The Federal Reserve Bank of New York (the Fed) is pushing Bank of America (BofA) to buy back a portion of the mortgages they packaged or acquired and then sold to mortgage-backed bond (MBBs) pools, claiming the mortgages were misrepresented at the time they were sold. Several other MBB investment companies, including Pimco and Blackrock, have followed suit and joined the list of those scorned by BofA’s allegedly questionable underwriting and paperwork.
The bank estimates a total of $12.9 billion in buy-back claims as of September 30, 2010.
first tuesday take: This is merely a report of the ongoing chaos surrounding BofA, whose days are numbered to the time government agencies require mark-to-market accounting for assets which support deposits. Also, the business of buying back non-performing mortgages sold to MBBs is nothing new, and BofA has yet to set aside the mega-billions of dollars they will need in reserve for steadily increasing losses on assets (delinquent mortgages) — funds not available to otherwise be invested in new mortgages, but rather to buy back old defective loans at face value.
The MBB investors want all the bad loans repurchased quickly by BofA before the government steps in to end the repurchasing since on a seizure, the government will eventually have to pay for repurchases already made.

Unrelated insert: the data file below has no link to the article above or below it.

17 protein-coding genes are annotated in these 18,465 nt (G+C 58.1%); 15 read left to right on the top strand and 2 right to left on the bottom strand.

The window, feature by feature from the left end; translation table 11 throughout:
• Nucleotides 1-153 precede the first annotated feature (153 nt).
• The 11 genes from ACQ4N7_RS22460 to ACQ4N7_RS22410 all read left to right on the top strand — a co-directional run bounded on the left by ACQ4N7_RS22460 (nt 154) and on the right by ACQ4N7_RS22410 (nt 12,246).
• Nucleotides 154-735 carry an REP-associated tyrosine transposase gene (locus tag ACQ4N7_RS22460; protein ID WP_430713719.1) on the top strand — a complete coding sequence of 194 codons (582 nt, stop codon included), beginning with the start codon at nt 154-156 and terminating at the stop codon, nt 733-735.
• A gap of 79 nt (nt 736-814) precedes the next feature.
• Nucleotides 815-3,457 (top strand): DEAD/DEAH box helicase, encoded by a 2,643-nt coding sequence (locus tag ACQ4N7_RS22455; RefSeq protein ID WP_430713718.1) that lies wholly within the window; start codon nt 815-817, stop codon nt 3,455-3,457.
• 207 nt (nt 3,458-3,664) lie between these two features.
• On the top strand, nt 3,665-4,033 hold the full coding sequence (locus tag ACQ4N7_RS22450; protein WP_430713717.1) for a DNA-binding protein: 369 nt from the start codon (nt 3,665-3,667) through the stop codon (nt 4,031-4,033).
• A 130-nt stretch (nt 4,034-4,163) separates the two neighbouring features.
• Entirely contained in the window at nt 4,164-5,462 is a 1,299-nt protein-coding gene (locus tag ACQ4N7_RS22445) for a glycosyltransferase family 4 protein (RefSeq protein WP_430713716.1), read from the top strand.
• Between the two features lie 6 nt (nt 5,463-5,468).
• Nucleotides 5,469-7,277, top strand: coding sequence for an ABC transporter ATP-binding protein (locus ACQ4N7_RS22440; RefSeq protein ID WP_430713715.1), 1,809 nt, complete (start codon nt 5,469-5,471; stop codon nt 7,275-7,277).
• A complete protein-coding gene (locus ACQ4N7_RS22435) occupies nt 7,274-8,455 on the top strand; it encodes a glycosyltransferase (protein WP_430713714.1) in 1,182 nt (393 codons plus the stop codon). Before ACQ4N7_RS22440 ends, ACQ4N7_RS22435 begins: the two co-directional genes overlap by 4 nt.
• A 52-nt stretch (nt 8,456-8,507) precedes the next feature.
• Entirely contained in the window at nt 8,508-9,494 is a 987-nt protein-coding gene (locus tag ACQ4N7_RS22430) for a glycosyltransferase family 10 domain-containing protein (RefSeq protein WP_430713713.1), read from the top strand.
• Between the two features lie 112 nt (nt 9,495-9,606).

The Fed, during 2009 and the first quarter of 2010, acted as the nation’s lender of last resort by buying MBBs so mortgage money remained available at cheap rates and banks could make and sell new (and government-guaranteed) loans. Now the Fed is acting to hold those banks accountable for the misrepresented transactions underwritten by bank robo-signers during boom times. [For more information regarding Federal Reserve regulation, see the October 2010 first tuesday article, The Fed purchases Treasuries, fends off deflation.]
The moral of the story? Deregulation of money always goes up in flames.
Re: “Fed wants banks to buy back some bad mortgages” from the New York Times